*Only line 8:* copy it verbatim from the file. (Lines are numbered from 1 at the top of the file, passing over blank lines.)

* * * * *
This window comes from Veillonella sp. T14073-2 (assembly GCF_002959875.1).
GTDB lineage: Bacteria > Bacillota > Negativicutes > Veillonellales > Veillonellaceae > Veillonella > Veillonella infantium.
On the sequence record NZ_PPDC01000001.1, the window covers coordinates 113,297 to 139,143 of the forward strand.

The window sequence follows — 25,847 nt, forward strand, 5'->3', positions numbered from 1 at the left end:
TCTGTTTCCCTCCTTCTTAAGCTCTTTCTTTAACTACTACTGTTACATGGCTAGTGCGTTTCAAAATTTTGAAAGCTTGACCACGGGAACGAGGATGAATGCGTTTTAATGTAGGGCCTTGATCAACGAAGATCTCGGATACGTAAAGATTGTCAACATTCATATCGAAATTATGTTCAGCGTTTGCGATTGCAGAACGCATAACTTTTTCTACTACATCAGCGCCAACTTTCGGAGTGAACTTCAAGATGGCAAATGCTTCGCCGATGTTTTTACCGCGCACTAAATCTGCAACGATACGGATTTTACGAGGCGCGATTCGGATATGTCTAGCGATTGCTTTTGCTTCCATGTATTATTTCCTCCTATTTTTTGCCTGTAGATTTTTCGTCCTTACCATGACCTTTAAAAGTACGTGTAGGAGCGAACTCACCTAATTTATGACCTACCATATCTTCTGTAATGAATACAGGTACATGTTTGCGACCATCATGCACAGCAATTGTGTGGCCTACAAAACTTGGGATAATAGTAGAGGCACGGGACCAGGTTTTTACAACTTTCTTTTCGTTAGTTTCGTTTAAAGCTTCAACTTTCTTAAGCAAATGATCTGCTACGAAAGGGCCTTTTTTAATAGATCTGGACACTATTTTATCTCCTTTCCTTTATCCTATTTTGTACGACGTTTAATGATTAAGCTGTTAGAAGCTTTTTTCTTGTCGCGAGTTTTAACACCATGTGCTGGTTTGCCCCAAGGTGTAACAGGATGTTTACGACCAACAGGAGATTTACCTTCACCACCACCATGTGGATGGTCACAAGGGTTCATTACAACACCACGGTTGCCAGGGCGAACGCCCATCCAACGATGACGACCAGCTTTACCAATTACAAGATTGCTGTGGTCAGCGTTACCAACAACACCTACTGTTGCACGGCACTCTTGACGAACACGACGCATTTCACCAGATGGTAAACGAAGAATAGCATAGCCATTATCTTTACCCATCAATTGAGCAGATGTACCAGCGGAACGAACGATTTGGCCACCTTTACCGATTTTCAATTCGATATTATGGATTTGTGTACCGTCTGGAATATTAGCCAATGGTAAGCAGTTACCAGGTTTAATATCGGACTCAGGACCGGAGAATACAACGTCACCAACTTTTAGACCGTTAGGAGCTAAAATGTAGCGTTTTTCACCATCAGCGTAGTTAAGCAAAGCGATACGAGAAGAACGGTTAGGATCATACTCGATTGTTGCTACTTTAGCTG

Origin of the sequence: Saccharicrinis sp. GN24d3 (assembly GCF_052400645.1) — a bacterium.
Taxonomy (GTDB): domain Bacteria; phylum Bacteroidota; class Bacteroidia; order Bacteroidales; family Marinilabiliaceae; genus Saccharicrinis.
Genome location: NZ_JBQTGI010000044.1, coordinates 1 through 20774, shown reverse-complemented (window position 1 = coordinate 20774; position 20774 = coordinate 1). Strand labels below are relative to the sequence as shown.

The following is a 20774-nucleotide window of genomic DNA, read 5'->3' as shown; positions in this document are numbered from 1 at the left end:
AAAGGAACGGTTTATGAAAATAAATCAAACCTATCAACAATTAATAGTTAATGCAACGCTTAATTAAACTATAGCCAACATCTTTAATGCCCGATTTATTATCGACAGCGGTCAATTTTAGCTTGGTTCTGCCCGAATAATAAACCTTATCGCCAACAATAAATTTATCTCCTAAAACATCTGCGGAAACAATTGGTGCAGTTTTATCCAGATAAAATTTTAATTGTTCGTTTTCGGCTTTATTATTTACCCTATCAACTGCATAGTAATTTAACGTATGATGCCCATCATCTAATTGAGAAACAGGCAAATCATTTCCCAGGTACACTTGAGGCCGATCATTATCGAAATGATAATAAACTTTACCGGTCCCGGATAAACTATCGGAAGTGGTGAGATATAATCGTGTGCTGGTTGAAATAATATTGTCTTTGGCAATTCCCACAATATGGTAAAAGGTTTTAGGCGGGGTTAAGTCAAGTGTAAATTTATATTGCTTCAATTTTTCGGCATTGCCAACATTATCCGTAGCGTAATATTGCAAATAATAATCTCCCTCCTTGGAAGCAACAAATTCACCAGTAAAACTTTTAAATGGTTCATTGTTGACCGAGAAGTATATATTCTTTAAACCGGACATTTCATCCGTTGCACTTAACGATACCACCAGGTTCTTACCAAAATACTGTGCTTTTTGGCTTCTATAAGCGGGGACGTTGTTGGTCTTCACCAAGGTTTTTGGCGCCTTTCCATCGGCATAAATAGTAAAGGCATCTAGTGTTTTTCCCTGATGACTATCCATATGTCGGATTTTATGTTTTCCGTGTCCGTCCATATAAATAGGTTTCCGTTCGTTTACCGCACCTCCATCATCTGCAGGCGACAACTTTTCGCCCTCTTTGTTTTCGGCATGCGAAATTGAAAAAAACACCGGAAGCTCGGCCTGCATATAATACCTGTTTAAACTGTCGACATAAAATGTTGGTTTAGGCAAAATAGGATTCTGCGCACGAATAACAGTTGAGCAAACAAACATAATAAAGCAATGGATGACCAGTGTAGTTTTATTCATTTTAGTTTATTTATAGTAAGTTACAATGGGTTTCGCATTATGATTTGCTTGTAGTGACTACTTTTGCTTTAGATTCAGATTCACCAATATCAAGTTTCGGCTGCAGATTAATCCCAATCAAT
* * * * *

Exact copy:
Genome location: NZ_JBQTGI010000044.1, coordinates 1 through 20774, shown reverse-complemented (window position 1 = coordinate 20774; position 20774 = coordinate 1). Strand labels below are relative to the sequence as shown.